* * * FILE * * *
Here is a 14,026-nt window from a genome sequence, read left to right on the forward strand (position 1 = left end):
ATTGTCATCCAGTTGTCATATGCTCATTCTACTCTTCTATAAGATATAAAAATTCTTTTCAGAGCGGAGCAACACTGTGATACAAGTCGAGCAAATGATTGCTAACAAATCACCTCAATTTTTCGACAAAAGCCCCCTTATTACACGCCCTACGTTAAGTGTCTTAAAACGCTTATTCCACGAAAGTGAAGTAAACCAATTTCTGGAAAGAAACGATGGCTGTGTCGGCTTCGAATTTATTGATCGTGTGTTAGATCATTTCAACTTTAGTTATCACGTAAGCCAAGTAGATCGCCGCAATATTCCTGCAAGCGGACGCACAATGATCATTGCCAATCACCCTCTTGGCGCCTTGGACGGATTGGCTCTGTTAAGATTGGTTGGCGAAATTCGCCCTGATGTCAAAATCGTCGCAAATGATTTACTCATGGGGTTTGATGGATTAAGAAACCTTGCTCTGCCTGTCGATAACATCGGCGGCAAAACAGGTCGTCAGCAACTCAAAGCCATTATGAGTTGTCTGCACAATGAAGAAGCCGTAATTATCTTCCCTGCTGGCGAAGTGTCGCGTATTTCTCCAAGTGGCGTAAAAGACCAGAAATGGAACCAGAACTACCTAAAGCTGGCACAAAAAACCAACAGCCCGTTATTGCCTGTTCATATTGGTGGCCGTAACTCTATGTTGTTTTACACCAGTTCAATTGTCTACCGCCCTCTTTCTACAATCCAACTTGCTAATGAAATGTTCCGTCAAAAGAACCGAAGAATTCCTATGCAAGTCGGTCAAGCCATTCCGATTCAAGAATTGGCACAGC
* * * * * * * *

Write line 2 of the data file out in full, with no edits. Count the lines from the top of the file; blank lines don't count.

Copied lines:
ATTGTCATCCAGTTGTCATATGCTCATTCTACTCTTCTATAAGATATAAAAATTCTTTTCAGAGCGGAGCAACACTGTGATACAAGTCGAGCAAATGATTGCTAACAAATCACCTCAATTTTTCGACAAAAGCCCCCTTATTACACGCCCTACGTTAAGTGTCTTAAAACGCTTATTCCACGAAAGTGAAGTAAACCAATTTCTGGAAAGAAACGATGGCTGTGTCGGCTTCGAATTTATTGATCGTGTGTTAGATCATTTCAACTTTAGTTATCACGTAAGCCAAGTAGATCGCCGCAATATTCCTGCAAGCGGACGCACAATGATCATTGCCAATCACCCTCTTGGCGCCTTGGACGGATTGGCTCTGTTAAGATTGGTTGGCGAAATTCGCCCTGATGTCAAAATCGTCGCAAATGATTTACTCATGGGGTTTGATGGATTAAGAAACCTTGCTCTGCCTGTCGATAACATCGGCGGCAAAACAGGTCGTCAGCAACTCAAAGCCATTATGAGTTGTCTGCACAATGAAGAAGCCGTAATTATCTTCCCTGCTGGCGAAGTGTCGCGTATTTCTCCAAGTGGCGTAAAAGACCAGAAATGGAACCAGAACTACCTAAAGCTGGCACAAAAAACCAACAGCCCGTTATTGCCTGTTCATATTGGTGGCCGTAACTCTATGTTGTTTTACACCAGTTCAATTGTCTACCGCCCTCTTTCTACAATCCAACTTGCTAATGAAATGTTCCGTCAAAAGAACCGAAGAATTCCTATGCAAGTCGGTCAAGCCATTCCGATTCAAGAATTGGCACAGC